Social Security Disability Insurance provides disability benefits to blind people who are unable to work. If you need further assistance, you might also qualify for Supplemental Security Income. SSDI benefits require a minimum amount of work credits, while SSI is based solely on financial need. Once you qualify for SSDI, you will receive benefits until you are able to find another source of work or you reach retirement age and your regular Social Security benefits begin.
Definition of Blindness
You may have some vision and still qualify for SSDI. The ability to read large print or get around without a cane or dog does not disqualify you from receiving benefits. The official SSDI definition of blindness is 20/200 or worse vision in your better eye even when wearing corrective lenses or a visual field of 20 degrees or less. You must provide documentation of your vision impairment from a licensed physician. Even if you cannot meet the blindness criteria, you might be able to get regular disability benefits if your vision problems render you unable to work.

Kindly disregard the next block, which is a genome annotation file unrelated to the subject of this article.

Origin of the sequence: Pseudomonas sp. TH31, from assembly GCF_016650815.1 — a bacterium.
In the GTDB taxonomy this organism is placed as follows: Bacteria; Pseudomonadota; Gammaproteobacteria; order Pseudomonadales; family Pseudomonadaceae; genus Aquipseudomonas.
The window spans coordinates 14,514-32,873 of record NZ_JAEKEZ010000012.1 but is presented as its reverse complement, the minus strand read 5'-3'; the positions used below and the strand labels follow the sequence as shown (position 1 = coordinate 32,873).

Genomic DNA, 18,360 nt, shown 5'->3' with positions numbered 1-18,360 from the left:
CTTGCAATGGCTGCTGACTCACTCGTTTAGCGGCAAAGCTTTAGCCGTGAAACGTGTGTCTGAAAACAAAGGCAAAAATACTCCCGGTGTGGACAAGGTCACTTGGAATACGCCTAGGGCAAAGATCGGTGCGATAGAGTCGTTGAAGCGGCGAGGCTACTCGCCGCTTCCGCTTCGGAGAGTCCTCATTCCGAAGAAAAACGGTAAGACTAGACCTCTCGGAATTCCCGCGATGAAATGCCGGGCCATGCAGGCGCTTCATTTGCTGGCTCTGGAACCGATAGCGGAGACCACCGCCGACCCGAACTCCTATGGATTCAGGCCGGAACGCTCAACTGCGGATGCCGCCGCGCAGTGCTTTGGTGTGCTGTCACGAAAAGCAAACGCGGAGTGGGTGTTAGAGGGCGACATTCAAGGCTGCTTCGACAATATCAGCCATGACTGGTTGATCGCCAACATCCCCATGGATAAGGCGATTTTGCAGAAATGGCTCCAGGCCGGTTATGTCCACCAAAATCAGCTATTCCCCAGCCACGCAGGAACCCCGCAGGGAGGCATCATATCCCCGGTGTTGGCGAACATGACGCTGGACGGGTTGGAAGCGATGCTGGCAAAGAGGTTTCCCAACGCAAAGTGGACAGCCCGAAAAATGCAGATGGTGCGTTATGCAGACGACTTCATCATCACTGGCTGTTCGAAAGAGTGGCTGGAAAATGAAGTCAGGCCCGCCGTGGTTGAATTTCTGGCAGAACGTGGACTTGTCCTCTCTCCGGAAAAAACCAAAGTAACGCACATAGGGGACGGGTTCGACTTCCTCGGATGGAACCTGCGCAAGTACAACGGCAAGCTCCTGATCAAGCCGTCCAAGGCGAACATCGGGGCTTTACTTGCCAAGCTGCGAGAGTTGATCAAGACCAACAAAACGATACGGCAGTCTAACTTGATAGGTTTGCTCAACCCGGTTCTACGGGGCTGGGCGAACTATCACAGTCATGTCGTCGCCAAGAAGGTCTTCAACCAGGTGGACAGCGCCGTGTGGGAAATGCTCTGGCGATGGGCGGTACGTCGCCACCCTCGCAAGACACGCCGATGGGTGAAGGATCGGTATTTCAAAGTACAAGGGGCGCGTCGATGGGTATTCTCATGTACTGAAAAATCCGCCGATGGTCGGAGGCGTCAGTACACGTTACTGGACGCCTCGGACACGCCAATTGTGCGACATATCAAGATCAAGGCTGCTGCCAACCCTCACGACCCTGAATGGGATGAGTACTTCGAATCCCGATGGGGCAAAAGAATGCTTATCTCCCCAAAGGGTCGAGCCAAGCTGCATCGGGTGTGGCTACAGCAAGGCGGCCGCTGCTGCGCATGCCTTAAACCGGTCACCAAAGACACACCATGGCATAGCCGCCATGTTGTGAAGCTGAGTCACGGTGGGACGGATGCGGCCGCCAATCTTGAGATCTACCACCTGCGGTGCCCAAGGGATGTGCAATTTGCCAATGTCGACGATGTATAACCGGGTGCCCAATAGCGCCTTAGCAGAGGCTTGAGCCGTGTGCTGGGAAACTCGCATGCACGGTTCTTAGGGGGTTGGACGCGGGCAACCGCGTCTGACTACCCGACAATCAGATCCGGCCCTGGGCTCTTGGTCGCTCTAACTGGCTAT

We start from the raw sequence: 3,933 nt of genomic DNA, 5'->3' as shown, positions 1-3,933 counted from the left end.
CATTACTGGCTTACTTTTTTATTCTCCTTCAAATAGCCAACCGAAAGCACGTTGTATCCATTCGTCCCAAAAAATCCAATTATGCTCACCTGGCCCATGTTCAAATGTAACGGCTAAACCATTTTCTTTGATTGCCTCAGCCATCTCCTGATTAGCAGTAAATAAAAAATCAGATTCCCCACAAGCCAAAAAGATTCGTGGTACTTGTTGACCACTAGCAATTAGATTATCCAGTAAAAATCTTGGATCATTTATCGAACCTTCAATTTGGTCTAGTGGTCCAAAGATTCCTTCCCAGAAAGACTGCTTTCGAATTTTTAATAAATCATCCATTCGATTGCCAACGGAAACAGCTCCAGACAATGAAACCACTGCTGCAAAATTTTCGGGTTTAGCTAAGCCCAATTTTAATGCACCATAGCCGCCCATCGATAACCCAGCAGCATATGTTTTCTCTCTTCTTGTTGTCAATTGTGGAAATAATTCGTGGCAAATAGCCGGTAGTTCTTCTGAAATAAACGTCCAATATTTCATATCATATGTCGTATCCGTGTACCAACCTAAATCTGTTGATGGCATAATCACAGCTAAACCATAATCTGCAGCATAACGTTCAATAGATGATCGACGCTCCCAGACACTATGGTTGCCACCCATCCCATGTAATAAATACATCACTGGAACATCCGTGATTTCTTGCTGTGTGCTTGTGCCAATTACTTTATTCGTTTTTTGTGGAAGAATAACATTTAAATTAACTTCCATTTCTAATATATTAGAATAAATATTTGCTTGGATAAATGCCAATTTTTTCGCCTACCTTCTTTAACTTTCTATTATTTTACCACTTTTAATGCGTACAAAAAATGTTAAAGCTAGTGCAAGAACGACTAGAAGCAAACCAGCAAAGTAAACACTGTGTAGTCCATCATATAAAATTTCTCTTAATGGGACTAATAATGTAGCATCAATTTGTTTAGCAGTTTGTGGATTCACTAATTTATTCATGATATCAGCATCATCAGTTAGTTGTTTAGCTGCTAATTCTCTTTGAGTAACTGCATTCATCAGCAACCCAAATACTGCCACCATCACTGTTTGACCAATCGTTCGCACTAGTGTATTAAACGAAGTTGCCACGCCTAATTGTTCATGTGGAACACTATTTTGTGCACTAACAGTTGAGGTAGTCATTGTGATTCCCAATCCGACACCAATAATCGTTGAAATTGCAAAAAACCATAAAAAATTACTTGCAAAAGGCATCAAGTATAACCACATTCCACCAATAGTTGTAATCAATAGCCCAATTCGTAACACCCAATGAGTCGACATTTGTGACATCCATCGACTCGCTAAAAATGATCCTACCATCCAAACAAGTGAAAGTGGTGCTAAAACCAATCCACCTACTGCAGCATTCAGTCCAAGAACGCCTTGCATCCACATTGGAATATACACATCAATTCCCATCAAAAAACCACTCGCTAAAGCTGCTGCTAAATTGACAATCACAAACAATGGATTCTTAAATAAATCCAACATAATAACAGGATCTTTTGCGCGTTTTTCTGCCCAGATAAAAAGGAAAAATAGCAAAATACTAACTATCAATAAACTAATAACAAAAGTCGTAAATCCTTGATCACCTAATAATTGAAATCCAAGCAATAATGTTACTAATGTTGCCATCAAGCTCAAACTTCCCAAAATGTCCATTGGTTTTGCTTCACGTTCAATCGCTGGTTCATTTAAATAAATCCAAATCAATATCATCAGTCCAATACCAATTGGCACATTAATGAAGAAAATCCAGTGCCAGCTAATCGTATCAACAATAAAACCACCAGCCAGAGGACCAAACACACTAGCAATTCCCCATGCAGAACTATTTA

Rule Modifications for Blind Individuals
The Social Security Administration has relaxed disability rules for blind people due to the extreme hardship that particular disability causes. For example, the monthly earnings limit for 2015 increased to $1,820 from $1,090 for the blind. If you are unable to work for two years due to blindness, you can receive SSDI benefits without having the required number of work credits to qualify. You may exclude work-related expenses from income toward the limit, such as transportation to and from work or service animal costs. Time spent on a self-employed business also does not count toward your monthly income limit.